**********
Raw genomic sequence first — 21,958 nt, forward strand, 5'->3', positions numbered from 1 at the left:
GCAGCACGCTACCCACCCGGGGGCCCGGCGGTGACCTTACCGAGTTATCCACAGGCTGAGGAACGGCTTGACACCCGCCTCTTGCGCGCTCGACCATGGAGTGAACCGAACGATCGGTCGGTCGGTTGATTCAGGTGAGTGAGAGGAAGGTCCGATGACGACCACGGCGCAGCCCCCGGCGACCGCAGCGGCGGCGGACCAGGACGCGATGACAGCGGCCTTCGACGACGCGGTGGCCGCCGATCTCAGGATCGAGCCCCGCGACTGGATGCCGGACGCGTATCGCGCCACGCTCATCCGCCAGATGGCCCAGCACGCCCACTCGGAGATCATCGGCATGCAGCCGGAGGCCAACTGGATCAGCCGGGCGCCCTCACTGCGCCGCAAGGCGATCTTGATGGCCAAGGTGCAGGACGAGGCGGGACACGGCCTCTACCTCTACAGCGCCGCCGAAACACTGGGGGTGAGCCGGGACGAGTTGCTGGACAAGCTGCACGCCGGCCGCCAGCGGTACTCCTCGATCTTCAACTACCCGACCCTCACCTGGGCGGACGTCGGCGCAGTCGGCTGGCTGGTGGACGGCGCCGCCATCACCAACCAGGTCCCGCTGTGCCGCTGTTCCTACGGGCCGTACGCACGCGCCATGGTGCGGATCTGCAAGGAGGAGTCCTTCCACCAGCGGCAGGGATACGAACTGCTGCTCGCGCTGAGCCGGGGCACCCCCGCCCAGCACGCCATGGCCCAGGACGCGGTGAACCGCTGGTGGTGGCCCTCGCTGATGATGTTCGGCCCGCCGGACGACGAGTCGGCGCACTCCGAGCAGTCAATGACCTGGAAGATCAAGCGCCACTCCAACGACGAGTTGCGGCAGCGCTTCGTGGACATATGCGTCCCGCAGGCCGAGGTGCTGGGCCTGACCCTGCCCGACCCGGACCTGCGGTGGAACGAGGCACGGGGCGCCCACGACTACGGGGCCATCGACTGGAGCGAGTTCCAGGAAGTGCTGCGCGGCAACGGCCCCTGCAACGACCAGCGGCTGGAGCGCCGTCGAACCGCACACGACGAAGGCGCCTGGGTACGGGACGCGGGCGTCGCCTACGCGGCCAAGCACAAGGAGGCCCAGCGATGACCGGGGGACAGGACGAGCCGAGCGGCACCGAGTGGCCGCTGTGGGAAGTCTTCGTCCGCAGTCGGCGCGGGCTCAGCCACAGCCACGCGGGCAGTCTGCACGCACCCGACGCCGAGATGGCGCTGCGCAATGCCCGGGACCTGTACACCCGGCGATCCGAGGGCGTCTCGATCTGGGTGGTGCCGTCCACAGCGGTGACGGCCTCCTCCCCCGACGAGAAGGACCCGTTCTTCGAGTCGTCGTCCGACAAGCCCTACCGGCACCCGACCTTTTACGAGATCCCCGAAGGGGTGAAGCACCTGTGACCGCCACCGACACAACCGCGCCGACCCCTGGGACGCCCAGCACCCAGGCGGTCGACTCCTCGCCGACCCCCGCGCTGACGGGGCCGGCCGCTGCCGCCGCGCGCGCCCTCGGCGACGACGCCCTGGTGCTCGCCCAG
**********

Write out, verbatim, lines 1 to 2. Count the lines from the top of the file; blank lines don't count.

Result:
Raw genomic sequence first — 21,958 nt, forward strand, 5'->3', positions numbered from 1 at the left:
GCAGCACGCTACCCACCCGGGGGCCCGGCGGTGACCTTACCGAGTTATCCACAGGCTGAGGAACGGCTTGACACCCGCCTCTTGCGCGCTCGACCATGGAGTGAACCGAACGATCGGTCGGTCGGTTGATTCAGGTGAGTGAGAGGAAGGTCCGATGACGACCACGGCGCAGCCCCCGGCGACCGCAGCGGCGGCGGACCAGGACGCGATGACAGCGGCCTTCGACGACGCGGTGGCCGCCGATCTCAGGATCGAGCCCCGCGACTGGATGCCGGACGCGTATCGCGCCACGCTCATCCGCCAGATGGCCCAGCACGCCCACTCGGAGATCATCGGCATGCAGCCGGAGGCCAACTGGATCAGCCGGGCGCCCTCACTGCGCCGCAAGGCGATCTTGATGGCCAAGGTGCAGGACGAGGCGGGACACGGCCTCTACCTCTACAGCGCCGCCGAAACACTGGGGGTGAGCCGGGACGAGTTGCTGGACAAGCTGCACGCCGGCCGCCAGCGGTACTCCTCGATCTTCAACTACCCGACCCTCACCTGGGCGGACGTCGGCGCAGTCGGCTGGCTGGTGGACGGCGCCGCCATCACCAACCAGGTCCCGCTGTGCCGCTGTTCCTACGGGCCGTACGCACGCGCCATGGTGCGGATCTGCAAGGAGGAGTCCTTCCACCAGCGGCAGGGATACGAACTGCTGCTCGCGCTGAGCCGGGGCACCCCCGCCCAGCACGCCATGGCCCAGGACGCGGTGAACCGCTGGTGGTGGCCCTCGCTGATGATGTTCGGCCCGCCGGACGACGAGTCGGCGCACTCCGAGCAGTCAATGACCTGGAAGATCAAGCGCCACTCCAACGACGAGTTGCGGCAGCGCTTCGTGGACATATGCGTCCCGCAGGCCGAGGTGCTGGGCCTGACCCTGCCCGACCCGGACCTGCGGTGGAACGAGGCACGGGGCGCCCACGACTACGGGGCCATCGACTGGAGCGAGTTCCAGGAAGTGCTGCGCGGCAACGGCCCCTGCAACGACCAGCGGCTGGAGCGCCGTCGAACCGCACACGACGAAGGCGCCTGGGTACGGGACGCGGGCGTCGCCTACGCGGCCAAGCACAAGGAGGCCCAGCGATGACCGGGGGACAGGACGAGCCGAGCGGCACCGAGTGGCCGCTGTGGGAAGTCTTCGTCCGCAGTCGGCGCGGGCTCAGCCACAGCCACGCGGGCAGTCTGCACGCACCCGACGCCGAGATGGCGCTGCGCAATGCCCGGGACCTGTACACCCGGCGATCCGAGGGCGTCTCGATCTGGGTGGTGCCGTCCACAGCGGTGACGGCCTCCTCCCCCGACGAGAAGGACCCGTTCTTCGAGTCGTCGTCCGACAAGCCCTACCGGCACCCGACCTTTTACGAGATCCCCGAAGGGGTGAAGCACCTGTGACCGCCACCGACACAACCGCGCCGACCCCTGGGACGCCCAGCACCCAGGCGGTCGACTCCTCGCCGACCCCCGCGCTGACGGGGCCGGCCGCTGCCGCCGCGCGCGCCCTCGGCGACGACGCCCTGGTGCTCGCCCAG